PM Modi’s Bhutan visit cements lasting bond between New Delhi and Thimphu

Prime Minister Narendra D. Modi concluded a two-day visit to the Himalayan Kingdom of Bhutan on March 23. The age-old ties were renewed with the visit and several firsts were made.
Even though a model code of conduct has commenced with the General Elections plan announced and political campaigning across the country is picking up, the Prime Minister thought it wise to visit and renew ties with Bhutan, despite also the fact that the two Prime Ministers met at Delhi a week ago.
PM Modi was conferred with the highest civilian award of “Order of the Druk Gyalpo” thus Bhutan sent a message of its close relations with India. Also, not only the PM of Bhutan Tshering Tobgay received PM Modi at the Paro airport but he and the King Jigme Khesar Namgyel Wangchuck saw him off after the successful visit.
Bhutan also sent warm signals by mobilising people to greet PM Modi all along the 45 kilometer stretch from Paro airport to the capital Thimphu. The visit also comes after postponing the original schedule due to heavy rains in Bhutan.
Significance of visit
However, apart from these symbolic gestures, more substantive outcomes of the visit are seen at the bilateral and regional levels. First is to affirm the close ties between the two countries. PM Modi assured his hosts that “India will always be a reliable friend and partner for Bhutan”.
This is in line with the traditional amity and cooperation between the two countries since the India-Bhutan Treaty of Perpetual Peace and Friendship of 1949, that was amended as Treaty of Friendship Treaty in 2007, and the establishment of diplomatic ties in 1968.
India had nudged Bhutan to join the United Nations and the World Bank and was happy to see Bhutan’s graduation from the Least Developed Countries last year and also pledged assistance in its quest to become a high-income nation by 2034.
Secondly, seven agreements were signed during the visit, including thousands of crore rupees extended to Bhutan as aid. India pledged over 5,000 crores to Bhutan’s 12th Five Year Plan and plans to double this amount for the next 13th Five Year Plan.
Massive infrastructure projects are to be constructed as a part of this cooperation including the completed 720 MW Mangdechhu Hydro-electric Project and soon to be completed 1020 MW Punatshangchhu-II hydropower project. There is also the connectivity between Bhutan and Assam and West Bengal through two rail projects linking Banarhat (in West Bengal) with Samtse (in Bhutan) and Kokrajhar (in Assam) with Gelephu (in Bhutan).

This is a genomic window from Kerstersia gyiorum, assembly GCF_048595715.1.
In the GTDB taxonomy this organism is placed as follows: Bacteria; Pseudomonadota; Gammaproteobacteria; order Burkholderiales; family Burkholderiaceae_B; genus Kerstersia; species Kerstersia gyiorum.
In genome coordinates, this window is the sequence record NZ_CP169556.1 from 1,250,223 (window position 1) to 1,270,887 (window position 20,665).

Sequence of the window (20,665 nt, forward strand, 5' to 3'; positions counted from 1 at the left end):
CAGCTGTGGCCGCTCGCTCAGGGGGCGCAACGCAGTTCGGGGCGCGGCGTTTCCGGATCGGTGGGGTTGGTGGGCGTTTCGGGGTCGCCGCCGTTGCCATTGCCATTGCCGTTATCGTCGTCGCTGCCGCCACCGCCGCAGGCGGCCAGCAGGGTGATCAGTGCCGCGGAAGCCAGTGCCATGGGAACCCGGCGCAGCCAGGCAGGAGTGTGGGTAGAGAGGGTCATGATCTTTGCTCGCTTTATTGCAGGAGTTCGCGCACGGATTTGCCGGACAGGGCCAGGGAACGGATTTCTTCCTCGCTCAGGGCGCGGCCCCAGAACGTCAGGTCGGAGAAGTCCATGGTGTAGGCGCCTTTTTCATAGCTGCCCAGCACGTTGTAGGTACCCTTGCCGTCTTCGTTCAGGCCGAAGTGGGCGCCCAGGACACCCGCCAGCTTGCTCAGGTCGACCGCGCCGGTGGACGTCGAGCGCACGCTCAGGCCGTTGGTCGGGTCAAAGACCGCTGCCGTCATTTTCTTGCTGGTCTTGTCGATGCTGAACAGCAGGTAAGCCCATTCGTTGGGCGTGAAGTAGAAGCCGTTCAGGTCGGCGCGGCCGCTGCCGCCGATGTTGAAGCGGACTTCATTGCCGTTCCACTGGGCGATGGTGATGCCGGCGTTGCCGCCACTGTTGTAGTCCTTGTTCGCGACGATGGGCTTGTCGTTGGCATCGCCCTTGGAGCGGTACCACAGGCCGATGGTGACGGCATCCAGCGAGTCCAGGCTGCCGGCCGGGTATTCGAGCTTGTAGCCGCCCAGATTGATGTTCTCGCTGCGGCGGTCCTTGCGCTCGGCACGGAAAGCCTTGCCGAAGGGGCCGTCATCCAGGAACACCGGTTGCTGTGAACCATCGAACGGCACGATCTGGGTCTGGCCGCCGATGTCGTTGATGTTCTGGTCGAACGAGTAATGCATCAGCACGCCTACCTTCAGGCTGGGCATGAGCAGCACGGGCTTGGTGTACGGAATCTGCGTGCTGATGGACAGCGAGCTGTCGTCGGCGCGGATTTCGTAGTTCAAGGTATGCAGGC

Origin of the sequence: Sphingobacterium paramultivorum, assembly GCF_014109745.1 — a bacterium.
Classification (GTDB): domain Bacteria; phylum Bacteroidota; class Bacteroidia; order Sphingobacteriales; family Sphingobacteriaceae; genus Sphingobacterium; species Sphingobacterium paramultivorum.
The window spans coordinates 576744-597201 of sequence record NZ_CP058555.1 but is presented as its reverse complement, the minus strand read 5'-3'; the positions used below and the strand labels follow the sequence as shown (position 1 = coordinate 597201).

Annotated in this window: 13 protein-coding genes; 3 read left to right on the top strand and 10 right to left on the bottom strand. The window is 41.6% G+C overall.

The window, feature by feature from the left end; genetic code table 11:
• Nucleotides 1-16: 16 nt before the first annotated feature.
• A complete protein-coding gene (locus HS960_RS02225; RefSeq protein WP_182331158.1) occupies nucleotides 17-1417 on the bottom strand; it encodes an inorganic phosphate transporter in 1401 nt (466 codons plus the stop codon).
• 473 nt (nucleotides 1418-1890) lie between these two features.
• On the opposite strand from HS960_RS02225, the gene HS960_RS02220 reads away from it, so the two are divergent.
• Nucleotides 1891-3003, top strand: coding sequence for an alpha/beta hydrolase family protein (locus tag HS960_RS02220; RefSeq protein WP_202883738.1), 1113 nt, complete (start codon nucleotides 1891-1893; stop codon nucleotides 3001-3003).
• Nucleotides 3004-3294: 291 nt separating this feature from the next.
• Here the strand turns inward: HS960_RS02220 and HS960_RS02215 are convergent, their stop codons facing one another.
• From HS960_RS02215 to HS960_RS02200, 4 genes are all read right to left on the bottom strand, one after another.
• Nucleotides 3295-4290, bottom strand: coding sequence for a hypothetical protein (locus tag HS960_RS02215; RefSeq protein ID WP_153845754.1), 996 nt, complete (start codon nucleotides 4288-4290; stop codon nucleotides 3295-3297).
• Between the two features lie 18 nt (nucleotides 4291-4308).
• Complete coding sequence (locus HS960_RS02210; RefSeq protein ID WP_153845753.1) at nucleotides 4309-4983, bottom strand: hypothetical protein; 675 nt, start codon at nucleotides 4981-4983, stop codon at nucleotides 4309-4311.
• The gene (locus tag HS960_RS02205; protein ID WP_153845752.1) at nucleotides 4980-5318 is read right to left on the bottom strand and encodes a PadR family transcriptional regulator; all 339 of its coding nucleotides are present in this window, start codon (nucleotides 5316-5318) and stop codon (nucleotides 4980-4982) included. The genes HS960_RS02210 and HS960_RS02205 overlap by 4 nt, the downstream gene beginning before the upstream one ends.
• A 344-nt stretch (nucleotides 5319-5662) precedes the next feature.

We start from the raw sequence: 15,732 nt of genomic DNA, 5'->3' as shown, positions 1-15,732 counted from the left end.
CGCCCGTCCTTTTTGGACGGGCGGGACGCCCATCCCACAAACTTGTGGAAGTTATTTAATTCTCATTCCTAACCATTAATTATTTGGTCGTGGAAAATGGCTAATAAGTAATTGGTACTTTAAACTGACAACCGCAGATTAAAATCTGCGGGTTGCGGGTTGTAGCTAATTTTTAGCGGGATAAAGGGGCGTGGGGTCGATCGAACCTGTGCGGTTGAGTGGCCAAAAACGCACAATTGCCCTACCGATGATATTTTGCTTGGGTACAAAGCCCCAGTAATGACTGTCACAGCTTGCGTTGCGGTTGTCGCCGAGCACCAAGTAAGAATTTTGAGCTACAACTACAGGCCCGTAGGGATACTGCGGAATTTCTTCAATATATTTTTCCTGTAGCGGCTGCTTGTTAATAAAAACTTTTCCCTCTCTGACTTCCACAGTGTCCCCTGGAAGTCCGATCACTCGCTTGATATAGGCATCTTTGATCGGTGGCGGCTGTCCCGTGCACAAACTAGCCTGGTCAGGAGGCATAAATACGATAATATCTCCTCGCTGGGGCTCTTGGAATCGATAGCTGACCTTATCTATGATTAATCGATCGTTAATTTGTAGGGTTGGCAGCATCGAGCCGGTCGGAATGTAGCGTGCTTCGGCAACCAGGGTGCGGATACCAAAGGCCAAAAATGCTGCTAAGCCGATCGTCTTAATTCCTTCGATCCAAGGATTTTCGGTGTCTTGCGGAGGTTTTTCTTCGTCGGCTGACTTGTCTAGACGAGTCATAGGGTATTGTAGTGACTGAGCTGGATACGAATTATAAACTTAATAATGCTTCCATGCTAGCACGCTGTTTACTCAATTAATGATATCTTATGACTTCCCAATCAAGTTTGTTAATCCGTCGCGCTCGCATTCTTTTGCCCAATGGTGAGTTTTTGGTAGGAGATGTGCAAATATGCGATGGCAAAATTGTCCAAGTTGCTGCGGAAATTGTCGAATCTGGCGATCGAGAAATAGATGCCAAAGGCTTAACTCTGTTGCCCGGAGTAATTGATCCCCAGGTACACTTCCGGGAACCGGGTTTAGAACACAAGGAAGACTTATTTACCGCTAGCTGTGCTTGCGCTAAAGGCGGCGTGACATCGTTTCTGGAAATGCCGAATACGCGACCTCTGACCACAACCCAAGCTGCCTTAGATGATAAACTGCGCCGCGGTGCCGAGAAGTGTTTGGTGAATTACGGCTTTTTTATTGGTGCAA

In addition, India extended 1500 crores for skill development. Also, during PM Modi’s visit the state-of-the-art 141 crore worth Gyaltsuen Jetsun Pema Wangchuck Mother and Child Hospital was inaugurated. India is also planning space cooperation, artificial intelligence, digital public infrastructure, and STEM education with Bhutan.
Thirdly, and most significantly, at the regional level, is to keep China at bay. In recent years, China has been exerting pounding pressure in South Asia as with the other regions of the world in its quest for global and regional hegemony. Successive governments in China since the 19th century have laid claims to Bhutanese territory.
China’s expansionist design
In recent times, China’s voracious territorial claims across its neighborhood and beyond are expanding rapidly. Despite its package deal of 1996, treaty to maintain peace and tranquility with Bhutan in 1998 and the 2012 three-step road map to resolve the territorial dispute, China has not only been extending its territorial claims over Bhutan but actually grabbing land.
In June 2020, China laid claim to 650 of Sakteng Wildlife Sanctuary in Bhutan’s eastern district of Trashigang and began road construction.
In 2017, China began constructing a road through Bhutanese claimed land in Doklam plateau leading India to protect Bhutanese interests in the 72-day military standoff with Chinese military forces.
Today, China is building semi military “well-off society villages” in the neighbourhood of India, Bhutan, Nepal and other countries. For instance, at Pangda village China built 28 houses which are about two and half kilometers inside Bhutan.
Similar construction activities by China are seen at Gyalaphug (Doklam Plateau 2015), Menchuma, Dermalumg, Mabjathang, Sedewo and other villages on Bhutan borders. China intends to use these to support Chinese military outposts or to facilitate the migration of Chinese citizens into Bhutanese territory in future. This has unnerved Bhutan.
For India as well China’s Belt and Road Initiative “debt diplomacy” in South Asia is creating financial and strategic challenges.
Sri Lankan economic meltdown two years ago necessitated India providing $4 billion in aid. Nepal, Maldives and Pakistan are also becoming basket cases and heavily in debt to China.
India also has to consider the nascent but motivated “India out” campaign in Maldives, Bangladesh and other countries.
Keeping these trends in mind, the joint statement of India and Bhutan highlighted the “exceptional neighbourly ties” between the two countries and mentioned: “We express satisfaction with the cooperation between our two countries related to our mutual security. We agree to continue with our close coordination and cooperation with each other on issues relating to our national interests”. PM Modi’s visit then reiterated the “Neighbourhood First Policy.”
 (The writer is Professor in Chinese Studies at JNU; views expressed here are his own)

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